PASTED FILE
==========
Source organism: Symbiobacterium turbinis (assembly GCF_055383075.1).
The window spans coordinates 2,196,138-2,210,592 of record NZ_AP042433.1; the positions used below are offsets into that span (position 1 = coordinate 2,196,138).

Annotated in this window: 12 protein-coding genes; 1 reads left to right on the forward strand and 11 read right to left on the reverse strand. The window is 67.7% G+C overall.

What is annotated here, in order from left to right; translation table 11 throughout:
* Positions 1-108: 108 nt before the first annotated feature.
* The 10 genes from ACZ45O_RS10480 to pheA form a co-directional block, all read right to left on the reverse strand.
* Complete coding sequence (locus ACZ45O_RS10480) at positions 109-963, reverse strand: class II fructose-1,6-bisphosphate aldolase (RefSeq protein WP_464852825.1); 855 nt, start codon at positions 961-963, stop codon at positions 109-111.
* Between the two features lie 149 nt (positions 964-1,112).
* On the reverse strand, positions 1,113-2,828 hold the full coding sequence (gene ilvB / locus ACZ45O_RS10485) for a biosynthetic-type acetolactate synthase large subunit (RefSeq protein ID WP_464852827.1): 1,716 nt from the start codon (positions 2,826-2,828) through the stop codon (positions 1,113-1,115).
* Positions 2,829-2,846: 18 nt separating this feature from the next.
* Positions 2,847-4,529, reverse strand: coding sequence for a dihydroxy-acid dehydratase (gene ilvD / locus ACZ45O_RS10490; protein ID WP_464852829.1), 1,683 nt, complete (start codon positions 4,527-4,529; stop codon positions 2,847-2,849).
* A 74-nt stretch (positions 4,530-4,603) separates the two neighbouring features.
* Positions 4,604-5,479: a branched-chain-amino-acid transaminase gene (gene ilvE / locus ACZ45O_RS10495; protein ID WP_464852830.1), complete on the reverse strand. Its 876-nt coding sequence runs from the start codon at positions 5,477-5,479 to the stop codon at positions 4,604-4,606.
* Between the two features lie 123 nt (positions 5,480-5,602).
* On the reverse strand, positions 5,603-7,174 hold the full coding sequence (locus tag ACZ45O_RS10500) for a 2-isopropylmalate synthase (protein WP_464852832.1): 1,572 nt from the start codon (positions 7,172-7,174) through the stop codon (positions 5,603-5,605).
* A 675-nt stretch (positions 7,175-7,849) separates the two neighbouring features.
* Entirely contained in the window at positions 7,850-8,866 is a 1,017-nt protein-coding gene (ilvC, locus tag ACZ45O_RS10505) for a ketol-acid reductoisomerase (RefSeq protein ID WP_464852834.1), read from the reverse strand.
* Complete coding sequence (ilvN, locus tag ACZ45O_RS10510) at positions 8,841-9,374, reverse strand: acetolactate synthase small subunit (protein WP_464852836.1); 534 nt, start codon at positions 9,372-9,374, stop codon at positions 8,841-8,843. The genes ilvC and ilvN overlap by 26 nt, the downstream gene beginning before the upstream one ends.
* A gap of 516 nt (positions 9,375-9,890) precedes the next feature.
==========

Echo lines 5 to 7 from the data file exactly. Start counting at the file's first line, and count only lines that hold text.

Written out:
* Positions 1-108: 108 nt before the first annotated feature.
* The 10 genes from ACZ45O_RS10480 to pheA form a co-directional block, all read right to left on the reverse strand.
* Complete coding sequence (locus ACZ45O_RS10480) at positions 109-963, reverse strand: class II fructose-1,6-bisphosphate aldolase (RefSeq protein WP_464852825.1); 855 nt, start codon at positions 961-963, stop codon at positions 109-111.